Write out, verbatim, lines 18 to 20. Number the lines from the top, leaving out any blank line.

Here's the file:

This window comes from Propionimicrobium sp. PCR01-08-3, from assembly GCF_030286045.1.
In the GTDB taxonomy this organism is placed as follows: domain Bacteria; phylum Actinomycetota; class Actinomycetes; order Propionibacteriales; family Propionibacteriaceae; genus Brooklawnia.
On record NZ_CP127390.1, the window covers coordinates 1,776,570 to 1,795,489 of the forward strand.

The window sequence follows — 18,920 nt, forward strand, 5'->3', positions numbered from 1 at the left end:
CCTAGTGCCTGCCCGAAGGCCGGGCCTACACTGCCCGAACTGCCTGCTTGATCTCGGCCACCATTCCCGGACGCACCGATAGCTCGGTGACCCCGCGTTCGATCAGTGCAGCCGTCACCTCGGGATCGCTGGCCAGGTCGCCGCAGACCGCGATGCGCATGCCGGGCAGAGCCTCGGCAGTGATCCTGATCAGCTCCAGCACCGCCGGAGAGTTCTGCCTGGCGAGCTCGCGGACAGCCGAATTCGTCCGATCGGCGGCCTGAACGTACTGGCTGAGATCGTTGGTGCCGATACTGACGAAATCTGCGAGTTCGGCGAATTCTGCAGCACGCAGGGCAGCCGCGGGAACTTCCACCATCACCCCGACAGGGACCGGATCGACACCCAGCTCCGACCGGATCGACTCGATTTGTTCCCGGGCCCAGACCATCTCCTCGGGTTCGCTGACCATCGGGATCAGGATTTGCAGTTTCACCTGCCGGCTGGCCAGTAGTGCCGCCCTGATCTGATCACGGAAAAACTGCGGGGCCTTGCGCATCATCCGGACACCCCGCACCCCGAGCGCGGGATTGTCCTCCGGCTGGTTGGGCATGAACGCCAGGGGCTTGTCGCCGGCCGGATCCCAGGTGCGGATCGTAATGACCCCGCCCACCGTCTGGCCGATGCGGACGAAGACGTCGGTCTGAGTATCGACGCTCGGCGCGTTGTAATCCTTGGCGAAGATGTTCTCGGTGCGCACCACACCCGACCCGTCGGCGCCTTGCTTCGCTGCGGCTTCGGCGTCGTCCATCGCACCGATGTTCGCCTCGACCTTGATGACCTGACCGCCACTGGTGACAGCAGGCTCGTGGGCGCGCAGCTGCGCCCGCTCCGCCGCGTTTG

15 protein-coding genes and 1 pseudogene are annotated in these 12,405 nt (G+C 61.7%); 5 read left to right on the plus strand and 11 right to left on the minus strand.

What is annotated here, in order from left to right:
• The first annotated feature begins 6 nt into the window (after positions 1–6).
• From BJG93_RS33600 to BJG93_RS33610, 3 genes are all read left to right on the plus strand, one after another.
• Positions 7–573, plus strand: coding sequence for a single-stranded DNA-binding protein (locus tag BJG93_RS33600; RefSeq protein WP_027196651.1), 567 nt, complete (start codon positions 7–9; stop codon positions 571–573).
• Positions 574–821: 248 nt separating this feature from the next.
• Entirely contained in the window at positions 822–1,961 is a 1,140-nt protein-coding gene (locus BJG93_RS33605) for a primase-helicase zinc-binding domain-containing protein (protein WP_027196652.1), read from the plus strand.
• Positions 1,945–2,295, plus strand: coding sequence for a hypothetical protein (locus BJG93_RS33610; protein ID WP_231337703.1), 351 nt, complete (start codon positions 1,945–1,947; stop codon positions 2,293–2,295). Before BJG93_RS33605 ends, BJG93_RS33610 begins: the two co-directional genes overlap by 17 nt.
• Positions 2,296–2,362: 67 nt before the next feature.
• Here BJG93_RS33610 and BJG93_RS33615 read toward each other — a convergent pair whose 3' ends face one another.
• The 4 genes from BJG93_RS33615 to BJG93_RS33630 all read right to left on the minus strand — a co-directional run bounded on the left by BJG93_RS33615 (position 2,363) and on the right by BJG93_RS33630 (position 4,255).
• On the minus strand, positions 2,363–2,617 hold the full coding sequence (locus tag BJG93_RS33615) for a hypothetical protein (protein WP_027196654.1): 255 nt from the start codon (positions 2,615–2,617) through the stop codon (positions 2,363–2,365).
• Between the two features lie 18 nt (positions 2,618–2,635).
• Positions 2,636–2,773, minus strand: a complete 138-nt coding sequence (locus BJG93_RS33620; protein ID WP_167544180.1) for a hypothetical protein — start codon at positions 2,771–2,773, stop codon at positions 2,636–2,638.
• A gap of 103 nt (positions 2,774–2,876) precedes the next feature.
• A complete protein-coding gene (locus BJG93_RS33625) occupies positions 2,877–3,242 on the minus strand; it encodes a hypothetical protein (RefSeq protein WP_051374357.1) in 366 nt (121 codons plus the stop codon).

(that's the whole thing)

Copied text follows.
• Between the two features lie 18 nt (positions 2,618–2,635).
• Positions 2,636–2,773, minus strand: a complete 138-nt coding sequence (locus BJG93_RS33620; protein ID WP_167544180.1) for a hypothetical protein — start codon at positions 2,771–2,773, stop codon at positions 2,636–2,638.
• A gap of 103 nt (positions 2,774–2,876) precedes the next feature.